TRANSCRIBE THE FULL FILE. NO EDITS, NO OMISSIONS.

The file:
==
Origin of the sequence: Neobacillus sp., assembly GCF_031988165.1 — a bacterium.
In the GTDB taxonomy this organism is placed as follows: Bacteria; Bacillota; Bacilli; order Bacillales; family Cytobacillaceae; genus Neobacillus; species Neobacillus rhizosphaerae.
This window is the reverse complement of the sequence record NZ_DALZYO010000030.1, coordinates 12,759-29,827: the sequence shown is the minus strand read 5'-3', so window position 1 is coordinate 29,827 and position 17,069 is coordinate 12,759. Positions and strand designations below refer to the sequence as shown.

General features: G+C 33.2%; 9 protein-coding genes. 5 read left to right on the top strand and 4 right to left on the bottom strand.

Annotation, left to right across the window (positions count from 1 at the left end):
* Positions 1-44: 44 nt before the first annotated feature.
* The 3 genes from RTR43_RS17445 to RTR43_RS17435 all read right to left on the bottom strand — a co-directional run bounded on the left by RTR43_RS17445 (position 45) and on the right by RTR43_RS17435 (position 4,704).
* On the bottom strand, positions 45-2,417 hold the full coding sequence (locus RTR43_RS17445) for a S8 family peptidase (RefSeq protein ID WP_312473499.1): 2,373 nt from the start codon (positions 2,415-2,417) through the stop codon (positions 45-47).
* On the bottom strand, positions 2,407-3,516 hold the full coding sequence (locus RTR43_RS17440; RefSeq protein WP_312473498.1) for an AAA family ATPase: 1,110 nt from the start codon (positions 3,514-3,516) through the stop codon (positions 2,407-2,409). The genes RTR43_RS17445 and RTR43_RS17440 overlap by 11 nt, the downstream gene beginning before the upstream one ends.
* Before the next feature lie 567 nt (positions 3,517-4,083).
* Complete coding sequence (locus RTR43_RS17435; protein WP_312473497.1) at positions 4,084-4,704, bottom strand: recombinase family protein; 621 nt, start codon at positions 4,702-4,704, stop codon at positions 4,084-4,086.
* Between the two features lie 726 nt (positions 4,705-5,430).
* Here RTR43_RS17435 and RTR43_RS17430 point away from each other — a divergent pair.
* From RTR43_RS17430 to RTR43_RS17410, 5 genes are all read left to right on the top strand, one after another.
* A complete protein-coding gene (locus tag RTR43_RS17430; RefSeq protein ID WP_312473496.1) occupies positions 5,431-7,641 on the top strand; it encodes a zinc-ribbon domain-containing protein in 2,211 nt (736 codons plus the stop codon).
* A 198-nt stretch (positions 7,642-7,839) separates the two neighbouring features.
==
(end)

Origin of the sequence: Neobacillus sp., assembly GCF_031988165.1 — a bacterium.
In the GTDB taxonomy this organism is placed as follows: Bacteria; Bacillota; Bacilli; order Bacillales; family Cytobacillaceae; genus Neobacillus; species Neobacillus rhizosphaerae.
This window is the reverse complement of the sequence record NZ_DALZYO010000030.1, coordinates 12,759-29,827: the sequence shown is the minus strand read 5'-3', so window position 1 is coordinate 29,827 and position 17,069 is coordinate 12,759. Positions and strand designations below refer to the sequence as shown.

General features: G+C 33.2%; 9 protein-coding genes. 5 read left to right on the top strand and 4 right to left on the bottom strand.

Annotation, left to right across the window (positions count from 1 at the left end):
* Positions 1-44: 44 nt before the first annotated feature.
* The 3 genes from RTR43_RS17445 to RTR43_RS17435 all read right to left on the bottom strand — a co-directional run bounded on the left by RTR43_RS17445 (position 45) and on the right by RTR43_RS17435 (position 4,704).
* On the bottom strand, positions 45-2,417 hold the full coding sequence (locus RTR43_RS17445) for a S8 family peptidase (RefSeq protein ID WP_312473499.1): 2,373 nt from the start codon (positions 2,415-2,417) through the stop codon (positions 45-47).
* On the bottom strand, positions 2,407-3,516 hold the full coding sequence (locus RTR43_RS17440; RefSeq protein WP_312473498.1) for an AAA family ATPase: 1,110 nt from the start codon (positions 3,514-3,516) through the stop codon (positions 2,407-2,409). The genes RTR43_RS17445 and RTR43_RS17440 overlap by 11 nt, the downstream gene beginning before the upstream one ends.
* Before the next feature lie 567 nt (positions 3,517-4,083).
* Complete coding sequence (locus RTR43_RS17435; protein WP_312473497.1) at positions 4,084-4,704, bottom strand: recombinase family protein; 621 nt, start codon at positions 4,702-4,704, stop codon at positions 4,084-4,086.
* Between the two features lie 726 nt (positions 4,705-5,430).
* Here RTR43_RS17435 and RTR43_RS17430 point away from each other — a divergent pair.
* From RTR43_RS17430 to RTR43_RS17410, 5 genes are all read left to right on the top strand, one after another.
* A complete protein-coding gene (locus tag RTR43_RS17430; RefSeq protein ID WP_312473496.1) occupies positions 5,431-7,641 on the top strand; it encodes a zinc-ribbon domain-containing protein in 2,211 nt (736 codons plus the stop codon).
* A 198-nt stretch (positions 7,642-7,839) separates the two neighbouring features.